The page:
Passport to Poitiers

One of my favourite films has always been Passport to Pimlico, in which a London borough briefly becomes part of the ancient dukedom of Burgundy. When I lived in Ely, I often thought that a remake could be made, centred on the old Isle of Ely. In my version, it would be discovered that local hero Hereward the Wake had done a deal with William the Conqueror whereby Ely was granted permanent independence in return for Hereward ending his guerrilla warfare. Hereward’s death is shrouded in mystery, and the document detailing the transaction is somehow lost and not discovered until the twentieth century. To their horror, the UK government are told that it is still legally binding and Ely is not actually part of the UK. My modern twist on the story would focus on the fact that Ely is under the flight path of the US airbases nearby. The hastily formed Ely Governing Council (working out of the Prince Albert public house in Silver Street) immediately announce that they will deny the Americans access to Ely airspace. The Russians and Chinese learn about this, and suddenly Ely is a hotbed of spies and counterspies. All of which leads to ‘hilarious results’.

My pathological lethargy meant that the idea never got beyond a couple of pages more than the above summary (I remember there was a subplot about the various spy agencies entering teams in the Albert pub quiz). I did get briefly excited when the Brexit referendum was announced, thinking that this presented new possibilities, but then Fenland voted to leave the EU by a big majority and I lost my appetite for the whole project. I offer the idea freely to anyone who wants to take it up.

What has brought all of this to mind is an interesting Poitiers story that I came across recently.

Following the German offensive of May 1940 – which violated the neutrality of the Netherlands, Belgium, and Luxembourg – the Belgian government sought asylum in France. In a sense, this was history repeating itself, because they had done the same in 1914, setting up a temporary headquarters in Sainte-Adresse, near Le Havre. This time, however, for reasons that I have yet to discover, they chose the city of Poitiers. They arrived on May 23 and set themselves up with impressive speed.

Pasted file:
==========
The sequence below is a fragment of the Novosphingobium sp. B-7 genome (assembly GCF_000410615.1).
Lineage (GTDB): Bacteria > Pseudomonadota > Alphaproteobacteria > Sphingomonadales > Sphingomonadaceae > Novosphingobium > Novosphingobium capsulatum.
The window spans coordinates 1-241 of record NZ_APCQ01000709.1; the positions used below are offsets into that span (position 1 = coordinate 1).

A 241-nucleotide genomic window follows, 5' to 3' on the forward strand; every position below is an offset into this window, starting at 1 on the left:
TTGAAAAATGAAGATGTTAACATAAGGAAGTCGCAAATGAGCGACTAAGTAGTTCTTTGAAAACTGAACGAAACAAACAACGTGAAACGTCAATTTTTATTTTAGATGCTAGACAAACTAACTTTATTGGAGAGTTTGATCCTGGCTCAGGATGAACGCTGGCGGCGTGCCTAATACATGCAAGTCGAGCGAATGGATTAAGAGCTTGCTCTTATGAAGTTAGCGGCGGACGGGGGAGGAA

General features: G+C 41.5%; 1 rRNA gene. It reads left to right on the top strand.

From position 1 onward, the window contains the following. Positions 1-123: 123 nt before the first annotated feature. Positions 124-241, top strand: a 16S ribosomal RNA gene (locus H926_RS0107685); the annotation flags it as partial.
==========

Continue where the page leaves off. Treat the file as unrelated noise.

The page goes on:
The history books record that the government headquarters were at the Hôtel de France, which is now the Best Western Poitiers Centre in rue Carnot. The Prime Minister’s office was Hôtel Gilbert, a handsome art deco building at 13 rue de Blossac, now the site of the city’s administrative tribunal. The Law Faculty at Poitiers University was the temporary home for the Ministry of Finance and the Ministry of the Interior, while the Ministry of Justice took up residence at 21 rue de la Cathédrale, now a rather shabby-looking apartment building. A group of Belgian police officers were accommodated at the police station in rue de la Marne to assist in the security work necessitated by the influx of refugees.

Now, this is all well and good, but we need to remember that France itself was at war. Doubtless, there would have been lots of official noises made about helping out friends and allies in difficult times. However, to those of us of a more sceptical frame of mind, it does beg the question as to how the new arrivals were greeted by the local residents, in particular those who, temporarily at least, were turfed out of their accommodation to make way for them.

I’m afraid you’ll have to leave. I will be needing these rooms now.

Oh yes, and who might you be, pray?

I am the Prime Minister of Belgium.

Yeah, right, and I’m Maurice Chevalier. Sling your hook, Tintin.

Be that as it may, the government was indeed set up, and for a brief period Poitiers became the capital of Belgium. The Belgian king and queen actually came and stayed one night at the Hôtel de France.

It did not last long. After the heavy losses experienced by its army, France asked for an armistice on June 17. The Belgian government left Poitiers the same day and sailed from Bordeaux to London on June 18. There they set up their government in exile for the duration of the war. Poitiers had been their capital city for just twenty-six days.

It’s a fascinating story, and I intend to find out a little bit more about it. Jean-Henri Calmon, the author of the book on the Renard network that I mentioned last week, has also written on this in his Occupation, Résistance et Libération dans la Vienne,but I have so far been unable to get hold of a copy.

There is one lasting memorial to the Belgian presence. In 1950, the Brussels police force presented a replica of the famous Manneken Pis statue to their Poitiers counterparts as a token of gratitude for their reception in 1940. The statue, one of only six authorised replicas in the world, is on display in the reception area of the police station. I went to see it yesterday, and it looks fine, although I was disappointed that the little chap wasn’t actually ‘in action’ – a victim perhaps of the recent hosepipe ban.

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